Relay: Lobster, Seafood’s New Everyman
When I was growing up in Pittsburgh I worked one college summer as a waitress at an enormous restaurant on the New Jersey shore called Zaberer’s, which was run by a seriously tanned man who grandly called himself “The Host of the Coast.” The main attractions there were lobster — steamed lobster, stuffed lobster, lobsters everywhere — and “Zaber-ized” cocktails served in glasses the size of bathroom sinks. I was 18, and reared on the idea that lobster was special, kind of like the champagne of seafood, second only to caviar, and watching those people come from near and far to strap on a plastic bib and eat these things only underscored the thought.
They’d probe every corner of the shell and literally suck every teeny tiny bit of meat out of every single delicate leg, grabbing my hand if I tried to take away their plate because I mistakenly thought they were done. They’d pull the meat out of the claws and pull the cracked shell apart and peer inside so intently I wanted to hand them a loupe. They’d pull off the top of the main shell like they were lifting the hood of a car and then raise the lobster’s exposed innards to their mouth as I looked on, thinking, “Oh no. . . . You’re not going to . . . oh boy . . . eat that greenish-yellow stuff too, are you?”
After that, I needed a cocktail. Zaber-ized.
I only mention this because I’m not sure if you’ve seen the price of lobster lately at the store, but the prices suggest it has turned into the Everyman of seafood. Restaurants will still gouge you for one. But a sign I pass on my drive to work brags “Lobster 4 for $58.” The price at Citarella Monday was $14.99 a pound, or $5 cheaper than some shrimp, $10 to $15 cheaper than fresh tuna or halibut or some steaks, and just a few dollars more than a pound of sliced turkey meat will set you back at the deli. Seeing all this reminded me of a magazine colleague who flew to Bali on the spur of the moment once because he saw the Ritz-Carlton there was offering $99 rooms and, he later told me, he realized “I can’t afford to stay home!”
If lobster is this cheap compared to other fresh food, the question is not whether we should be eating more lobster. The question is how can we afford not to?
It seems crazy. And I’m not sure why or when this happened. A once-homely vegetable like kale is having a renaissance. Avocado toast is showing up everywhere though it’s also messy to make. I swear to God, I have tried to like chia seeds. I really have. But it’s like eating sand.
Lobster, on the other hand, is totally delicious. It’s also easy to cook. It can be boiled, broiled, steamed, grilled, poached in butter, even microwaved, which I did not know until recently. (The instructions say be sure to poke some air holes in the carapace or that yellow stuff will explode all over your . . . never mind.) There’s lobster rolls, lobster quesadillas, lobster ravioli, lobster earrings (kidding). Literally 100 uses for lobster.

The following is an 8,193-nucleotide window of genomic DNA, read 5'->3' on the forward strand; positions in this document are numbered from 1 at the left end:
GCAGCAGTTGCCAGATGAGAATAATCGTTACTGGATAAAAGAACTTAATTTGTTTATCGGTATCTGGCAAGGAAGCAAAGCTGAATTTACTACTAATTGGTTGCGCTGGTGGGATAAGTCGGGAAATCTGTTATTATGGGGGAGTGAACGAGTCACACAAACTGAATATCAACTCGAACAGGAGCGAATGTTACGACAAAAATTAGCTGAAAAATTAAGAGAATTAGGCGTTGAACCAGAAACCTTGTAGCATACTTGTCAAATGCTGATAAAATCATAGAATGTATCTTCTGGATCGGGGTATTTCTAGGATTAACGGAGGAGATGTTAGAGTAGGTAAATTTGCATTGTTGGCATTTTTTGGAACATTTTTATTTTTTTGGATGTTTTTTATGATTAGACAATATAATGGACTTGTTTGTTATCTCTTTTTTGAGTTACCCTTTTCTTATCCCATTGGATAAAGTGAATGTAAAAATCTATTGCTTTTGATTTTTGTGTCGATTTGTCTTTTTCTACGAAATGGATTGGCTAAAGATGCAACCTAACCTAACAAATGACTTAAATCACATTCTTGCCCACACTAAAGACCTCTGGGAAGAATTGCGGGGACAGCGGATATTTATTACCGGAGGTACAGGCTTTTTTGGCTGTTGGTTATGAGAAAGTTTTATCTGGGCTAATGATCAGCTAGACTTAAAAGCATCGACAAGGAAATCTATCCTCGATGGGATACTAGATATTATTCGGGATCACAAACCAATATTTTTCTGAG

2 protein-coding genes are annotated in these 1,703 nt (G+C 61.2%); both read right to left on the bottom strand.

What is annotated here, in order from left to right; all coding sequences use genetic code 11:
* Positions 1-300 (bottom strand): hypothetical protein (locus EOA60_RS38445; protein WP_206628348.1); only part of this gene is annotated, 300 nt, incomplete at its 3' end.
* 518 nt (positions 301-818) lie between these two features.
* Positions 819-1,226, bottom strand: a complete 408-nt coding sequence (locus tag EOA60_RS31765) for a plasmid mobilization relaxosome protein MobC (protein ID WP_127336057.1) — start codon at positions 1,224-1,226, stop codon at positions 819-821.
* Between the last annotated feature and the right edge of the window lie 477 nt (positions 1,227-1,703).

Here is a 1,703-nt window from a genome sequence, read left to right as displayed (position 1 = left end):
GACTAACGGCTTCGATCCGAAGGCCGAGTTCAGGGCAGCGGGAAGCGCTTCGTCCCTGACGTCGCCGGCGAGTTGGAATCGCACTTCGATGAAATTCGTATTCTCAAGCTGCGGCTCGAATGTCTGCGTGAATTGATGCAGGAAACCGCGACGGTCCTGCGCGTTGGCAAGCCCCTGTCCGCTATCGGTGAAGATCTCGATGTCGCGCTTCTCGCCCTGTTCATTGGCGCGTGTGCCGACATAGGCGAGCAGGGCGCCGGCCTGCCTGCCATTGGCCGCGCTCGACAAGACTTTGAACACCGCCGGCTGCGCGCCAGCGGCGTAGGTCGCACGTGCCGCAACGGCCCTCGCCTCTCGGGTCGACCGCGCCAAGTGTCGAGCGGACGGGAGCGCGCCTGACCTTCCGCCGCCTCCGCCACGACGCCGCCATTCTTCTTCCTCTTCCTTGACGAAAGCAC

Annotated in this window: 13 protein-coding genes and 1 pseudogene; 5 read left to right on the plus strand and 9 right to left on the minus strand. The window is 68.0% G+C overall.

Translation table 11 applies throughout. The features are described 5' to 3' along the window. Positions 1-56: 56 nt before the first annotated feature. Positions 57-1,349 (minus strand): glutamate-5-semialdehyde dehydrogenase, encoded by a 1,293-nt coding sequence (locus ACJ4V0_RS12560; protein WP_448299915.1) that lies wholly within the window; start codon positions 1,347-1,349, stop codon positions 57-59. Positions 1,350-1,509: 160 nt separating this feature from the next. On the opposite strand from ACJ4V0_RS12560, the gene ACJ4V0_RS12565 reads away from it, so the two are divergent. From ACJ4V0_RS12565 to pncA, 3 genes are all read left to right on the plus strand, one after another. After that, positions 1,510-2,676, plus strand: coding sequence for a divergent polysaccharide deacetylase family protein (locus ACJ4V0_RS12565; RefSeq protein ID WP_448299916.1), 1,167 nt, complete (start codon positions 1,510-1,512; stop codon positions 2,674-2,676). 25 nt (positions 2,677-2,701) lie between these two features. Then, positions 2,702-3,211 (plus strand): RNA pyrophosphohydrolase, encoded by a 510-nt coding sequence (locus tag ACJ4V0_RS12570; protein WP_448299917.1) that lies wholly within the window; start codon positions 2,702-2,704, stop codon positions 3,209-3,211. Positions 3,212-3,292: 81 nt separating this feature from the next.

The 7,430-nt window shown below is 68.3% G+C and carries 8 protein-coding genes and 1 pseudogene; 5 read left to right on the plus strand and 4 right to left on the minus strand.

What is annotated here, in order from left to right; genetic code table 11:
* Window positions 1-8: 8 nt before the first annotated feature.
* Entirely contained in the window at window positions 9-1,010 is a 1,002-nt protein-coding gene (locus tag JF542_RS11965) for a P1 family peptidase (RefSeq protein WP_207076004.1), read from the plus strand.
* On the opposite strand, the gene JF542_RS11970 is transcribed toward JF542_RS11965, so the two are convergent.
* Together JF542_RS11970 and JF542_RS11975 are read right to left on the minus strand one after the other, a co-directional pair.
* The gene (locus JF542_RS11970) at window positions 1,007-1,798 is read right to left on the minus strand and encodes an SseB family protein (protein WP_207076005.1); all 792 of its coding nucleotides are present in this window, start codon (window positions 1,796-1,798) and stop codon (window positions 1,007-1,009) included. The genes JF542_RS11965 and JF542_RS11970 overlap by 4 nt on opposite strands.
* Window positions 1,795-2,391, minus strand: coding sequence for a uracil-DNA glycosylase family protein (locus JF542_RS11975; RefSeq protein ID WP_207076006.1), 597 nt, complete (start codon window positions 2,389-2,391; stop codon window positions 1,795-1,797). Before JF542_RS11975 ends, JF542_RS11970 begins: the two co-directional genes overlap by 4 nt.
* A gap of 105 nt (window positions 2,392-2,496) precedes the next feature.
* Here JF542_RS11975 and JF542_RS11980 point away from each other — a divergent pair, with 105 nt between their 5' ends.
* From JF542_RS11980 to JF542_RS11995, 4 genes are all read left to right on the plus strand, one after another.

But the mechanics and ethos of eating lobster are, well . . . complicated. That’s the answer that came up in conversation with a couple of seafood shop workers I talked to over the weekend. One grocer told me some people seem to think serving lobster at dinner parties is a quick way to get friends to hate you, because it still seems posh to some. Another fish seller blamed lobster’s unpopularity compared to other seafood he sells on people’s ever-shortening attention spans. Lobster, he said, is too much work to eat.
The other thing, of course, is something David Foster Wallace touched on in his famous essay “Consider the Lobster”: People struggle with killing a lobster themselves, or even feeling directly responsible for their deaths. And for whatever reason, that’s a moral dilemma they don’t feel when they’re chowing on a burger or picking up their fresh slaughtered chickens at Iacono’s, though you can see the chickens right there, running all around the yard.
Which reminds me of another story another friend told me once about how he and a girlfriend actually broke up because of a lobster.
He was a sportswriter and she flew with him to Australia for a vacation before the Sydney Olympics. My pal really liked this woman and paid for their first-class flights, the whole trip, hoping to have a romantic getaway. Once in Sydney, they decided on their first night to go to a fancy restaurant on the harbor and passed a big lobster tank as they walked to their seats. My friend said he was already in a sort of reverie even before he cracked open the menu he’d just been given.
“I think I’m going to have the lobster!” he said, eyes bright.
“Oh no you’re not,” she replied.
He knew she was into cat and dog rescues. But lobsters? Come on.
“Don’t do this to me,” he said. “I want the lobster! I’m going to have the lobster. Why can’t I have the lobster?”
“Because” she shot back, “I made eye contact with them!”
Johnette Howard is a reporter for The Star.